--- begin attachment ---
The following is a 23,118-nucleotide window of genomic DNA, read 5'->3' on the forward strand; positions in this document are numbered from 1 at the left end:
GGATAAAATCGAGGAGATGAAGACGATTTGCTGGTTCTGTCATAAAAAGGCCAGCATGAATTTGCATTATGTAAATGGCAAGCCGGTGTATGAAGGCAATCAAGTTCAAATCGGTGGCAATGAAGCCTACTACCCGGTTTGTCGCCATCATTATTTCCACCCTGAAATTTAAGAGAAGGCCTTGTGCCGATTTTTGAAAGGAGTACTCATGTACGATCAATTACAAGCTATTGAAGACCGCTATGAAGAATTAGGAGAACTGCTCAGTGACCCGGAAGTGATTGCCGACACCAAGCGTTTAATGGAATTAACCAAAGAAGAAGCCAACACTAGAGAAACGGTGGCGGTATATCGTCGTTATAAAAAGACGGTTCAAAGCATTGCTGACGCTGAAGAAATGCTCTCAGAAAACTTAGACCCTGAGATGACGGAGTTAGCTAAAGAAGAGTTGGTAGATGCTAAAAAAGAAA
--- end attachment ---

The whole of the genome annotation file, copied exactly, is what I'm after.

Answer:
The following is a 23,118-nucleotide window of genomic DNA, read 5'->3' on the forward strand; positions in this document are numbered from 1 at the left end:
GGATAAAATCGAGGAGATGAAGACGATTTGCTGGTTCTGTCATAAAAAGGCCAGCATGAATTTGCATTATGTAAATGGCAAGCCGGTGTATGAAGGCAATCAAGTTCAAATCGGTGGCAATGAAGCCTACTACCCGGTTTGTCGCCATCATTATTTCCACCCTGAAATTTAAGAGAAGGCCTTGTGCCGATTTTTGAAAGGAGTACTCATGTACGATCAATTACAAGCTATTGAAGACCGCTATGAAGAATTAGGAGAACTGCTCAGTGACCCGGAAGTGATTGCCGACACCAAGCGTTTAATGGAATTAACCAAAGAAGAAGCCAACACTAGAGAAACGGTGGCGGTATATCGTCGTTATAAAAAGACGGTTCAAAGCATTGCTGACGCTGAAGAAATGCTCTCAGAAAACTTAGACCCTGAGATGACGGAGTTAGCTAAAGAAGAGTTGGTAGATGCTAAAAAAGAAA